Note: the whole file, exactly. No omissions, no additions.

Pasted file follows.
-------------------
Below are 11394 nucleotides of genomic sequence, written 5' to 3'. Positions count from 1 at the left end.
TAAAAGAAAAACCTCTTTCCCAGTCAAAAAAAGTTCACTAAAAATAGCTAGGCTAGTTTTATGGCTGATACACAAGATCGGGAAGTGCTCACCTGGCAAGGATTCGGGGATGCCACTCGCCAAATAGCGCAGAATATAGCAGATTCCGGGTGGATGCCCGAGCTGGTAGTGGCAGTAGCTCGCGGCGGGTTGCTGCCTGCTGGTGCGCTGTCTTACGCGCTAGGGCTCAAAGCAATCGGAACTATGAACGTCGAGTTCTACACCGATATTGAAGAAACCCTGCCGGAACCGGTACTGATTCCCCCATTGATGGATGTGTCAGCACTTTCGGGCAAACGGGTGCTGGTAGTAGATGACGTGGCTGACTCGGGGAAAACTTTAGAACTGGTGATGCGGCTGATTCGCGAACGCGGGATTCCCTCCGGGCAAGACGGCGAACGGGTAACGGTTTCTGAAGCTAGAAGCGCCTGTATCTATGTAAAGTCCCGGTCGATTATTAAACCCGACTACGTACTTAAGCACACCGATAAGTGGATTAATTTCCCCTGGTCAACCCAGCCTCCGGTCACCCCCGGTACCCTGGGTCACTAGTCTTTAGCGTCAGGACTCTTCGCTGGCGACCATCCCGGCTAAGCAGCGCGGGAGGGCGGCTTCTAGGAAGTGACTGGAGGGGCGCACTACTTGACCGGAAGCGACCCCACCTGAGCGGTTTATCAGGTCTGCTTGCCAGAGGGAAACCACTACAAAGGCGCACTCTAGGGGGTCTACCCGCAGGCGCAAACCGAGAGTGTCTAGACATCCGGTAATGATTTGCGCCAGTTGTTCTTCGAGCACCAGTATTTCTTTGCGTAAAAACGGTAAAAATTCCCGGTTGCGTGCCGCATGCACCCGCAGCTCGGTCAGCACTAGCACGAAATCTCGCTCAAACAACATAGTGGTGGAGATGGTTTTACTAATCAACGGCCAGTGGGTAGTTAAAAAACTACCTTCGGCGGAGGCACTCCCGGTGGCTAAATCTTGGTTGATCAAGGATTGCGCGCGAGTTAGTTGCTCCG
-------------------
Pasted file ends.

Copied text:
Below are 11394 nucleotides of genomic sequence, written 5' to 3'. Positions count from 1 at the left end.
TAAAAGAAAAACCTCTTTCCCAGTCAAAAAAAGTTCACTAAAAATAGCTAGGCTAGTTTTATGGCTGATACACAAGATCGGGAAGTGCTCACCTGGCAAGGATTCGGGGATGCCACTCGCCAAATAGCGCAGAATATAGCAGATTCCGGGTGGATGCCCGAGCTGGTAGTGGCAGTAGCTCGCGGCGGGTTGCTGCCTGCTGGTGCGCTGTCTTACGCGCTAGGGCTCAAAGCAATCGGAACTATGAACGTCGAGTTCTACACCGATATTGAAGAAACCCTGCCGGAACCGGTACTGATTCCCCCATTGATGGATGTGTCAGCACTTTCGGGCAAACGGGTGCTGGTAGTAGATGACGTGGCTGACTCGGGGAAAACTTTAGAACTGGTGATGCGGCTGATTCGCGAACGCGGGATTCCCTCCGGGCAAGACGGCGAACGGGTAACGGTTTCTGAAGCTAGAAGCGCCTGTATCTATGTAAAGTCCCGGTCGATTATTAAACCCGACTACGTACTTAAGCACACCGATAAGTGGATTAATTTCCCCTGGTCAACCCAGCCTCCGGTCACCCCCGGTACCCTGGGTCACTAGTCTTTAGCGTCAGGACTCTTCGCTGGCGACCATCCCGGCTAAGCAGCGCGGGAGGGCGGCTTCTAGGAAGTGACTGGAGGGGCGCACTACTTGACCGGAAGCGACCCCACCTGAGCGGTTTATCAGGTCTGCTTGCCAGAGGGAAACCACTACAAAGGCGCACTCTAGGGGGTCTACCCGCAGGCGCAAACCGAGAGTGTCTAGACATCCGGTAATGATTTGCGCCAGTTGTTCTTCGAGCACCAGTATTTCTTTGCGTAAAAACGGTAAAAATTCCCGGTTGCGTGCCGCATGCACCCGCAGCTCGGTCAGCACTAGCACGAAATCTCGCTCAAACAACATAGTGGTGGAGATGGTTTTACTAATCAACGGCCAGTGGGTAGTTAAAAAACTACCTTCGGCGGAGGCACTCCCGGTGGCTAAATCTTGGTTGATCAAGGATTGCGCGCGAGTTAGTTGCTCCG